Amazon can also be described as entrepreneurship through innovation as, without the idea for an e-commerce site, Amazon would not have been created. However, without the production management and coordination, it would not have been as successful. Therefore, innovation was the initial entrepreneurial step, but, resource management has ensured its long-term success.

 

One of the greatest entrepreneurs of the 21st Century is Elon Musk – founder of SpaceX and Tesla, Inc. Tesla, Inc has a large vision of changing the whole automobile industry with the introduction of electric cars, a radical worldwide change. Elon started with a small start-up company and recognised that in order to change the way that people drive, there needed to be incremental innovation steps – which he highlighted during the Model 3 unveiling conference in 2016.

 

Elon, during a TED talk interview, stated that he believed that “when introducing a new technology there needs to be three major versions before it can become a mass market product” (Talks, 2013). Firstly, to introduce the world to the electric car, Tesla produced a high cost low volume car, in their second stage two midrange and mid volume cars were brought to market, these incremental steps were designed to slowly introduce a new element to the industry – a luxury electric car, as well as raising funds and capital for their final step. The final stage is to introduce a low-cost high-volume car, the Tesla Model 3. What this shows is that one of the main concepts that are fundamental to entrepreneurship is a vision, not only a vision but a plan to carry out that vision (Tesla, 2016).

Whilst innovation, whether radical or incremental, is part of this vision and helps to build substance, it is the awareness to understand the market or industry and see the opportunities that present themselves that are fundamental to entrepreneurship. Of course, what Tesla is creating is innovative, what is more impressive is how they are bringing it to market. Anyone can have or be given a good idea; however, it takes a clinical implementation of a structured plan to bring those ideas to market.

 

Many Economic theories highlight that entrepreneurship has many different traits and characteristics, one central idea is innovation, can be split into two forms: radical and incremental.

In his introduction to the book Capitalism, Socialism and Democracy by Joseph Schumpeter Richard Swedberg, a Swedish Sociologist states that Schumpeter “argued that economic life always starts with the actions of a forceful individual and leads to the rest of the economy” (Schumpeter, 1994, p. xi), suggesting that there is a knock-on effect to the rest of the economy due to Radical Innovation. Interestingly, there are other Economists who agree with Schumpeter’s idea; Cheah (1990), suggested that Radical Innovation can lead on to Incremental Innovation, the innovation discussed early by Kirzner. The abolishment of the status quo enables other, arguably lesser, Innovation to occur in incremental steps. Even though the new ventures threaten “continued viability of existing products/processes” (Paul Westhead, 2013), it stimulates the introduction of new entrepreneurs of a range of new processes and developments complementary to the original endeavour.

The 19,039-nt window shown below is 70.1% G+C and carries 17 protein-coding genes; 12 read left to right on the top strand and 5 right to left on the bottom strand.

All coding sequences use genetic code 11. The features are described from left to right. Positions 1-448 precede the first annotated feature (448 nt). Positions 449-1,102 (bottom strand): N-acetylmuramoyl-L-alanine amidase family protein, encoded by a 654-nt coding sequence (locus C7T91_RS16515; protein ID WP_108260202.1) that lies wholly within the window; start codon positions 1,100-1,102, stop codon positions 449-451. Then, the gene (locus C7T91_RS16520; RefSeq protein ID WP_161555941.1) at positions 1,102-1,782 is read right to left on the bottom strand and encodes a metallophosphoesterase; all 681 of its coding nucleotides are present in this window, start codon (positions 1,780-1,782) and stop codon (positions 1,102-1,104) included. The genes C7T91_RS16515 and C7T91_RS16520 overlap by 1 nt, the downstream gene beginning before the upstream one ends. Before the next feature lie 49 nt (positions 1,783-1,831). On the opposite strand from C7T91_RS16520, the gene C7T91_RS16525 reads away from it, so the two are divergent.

Mark Casson, a British economist and academic, drew on different theories regarding entrepreneurship, including those of Joseph Schumpeter’s theory of innovation and Israel Kirzner’s theory of opportunity-seeking, in order to develop a theory that fitted alongside neo-classical ideas. His theory is very similar to that of Richard Cantillon and states that entrepreneurship is the pursuit of risky innovative projects that may contribute to the economy – efficiency and growth. How successful these ventures are, will depend on drive of the entrepreneur and their perceived future rewards such as salaries or profits. Contrastingly to Schumpeter’s views, Casson sees entrepreneurs as risk bearers in the economy. This mainstream School of Thought is one that is arguably most fits with the modern-day definition of an entrepreneur. The Oxford English dictionary describes entrepreneurship as the “The activity of setting up a business or businesses, taking on financial risks in the hope of profit” (Dictionaries, 2017). Those entrepreneurs who are confident in the judgement being made will commit their own funds – or use the funds of another – being optimistic of being rewarded.

 

If one only used the Oxford English’s Definition of an entrepreneur then one could argue that innovation is not necessary to be classed as an entrepreneur as long as an individual is taking a financial risk, such as spending money to start up a business.

However, taking into account the various schools of thought if an individual is only investing money in someone else’s innovative idea and not contributing in any other way to the business they cannot be classed as a true entrepreneur, although they are taking a financial or opportunity risk – as they are foregoing the benefit of using their investment somewhere else.

 

Using Cantillon’s theory allows anyone who invests in a company to classed as an entrepreneur, whilst more recent theories place more emphasis on the role of innovation rather than purely financial risk. It is possible to take financial risk without being an entrepreneur however it is not possible to innovate without being classed as an entrepreneur.

The various schools of thought all suggest that an entrepreneur is someone who develops something new, different or deemed more valuable than a competitor or is providing something that others deem superior. Both of these suggestions are a form of Innovation thus it must be stated that Innovation is central to successful entrepreneurship.

 

To conclude, based on the analysis of different Economic Theories and by looking at the traits of successful entrepreneurs, it must be concluded that Innovation is a central aspect of entrepreneurship, the two terms are links as it is the implementation of entrepreneurial behaviour that allows innovation to take place. Whilst, it is clear that one does not need to innovate in order to be classed fit into the definition of an entrepreneur, it must be noted that it doesn’t guarantee success. A key theme throughout the theories looked at is Casson’s idea of “reward”; combining this with Schumpeter and Kirzner’s ideas on Innovation it may be concluded that successful innovation, whether it be incremental or radical, that leads to reward is the key theme to entrepreneurship.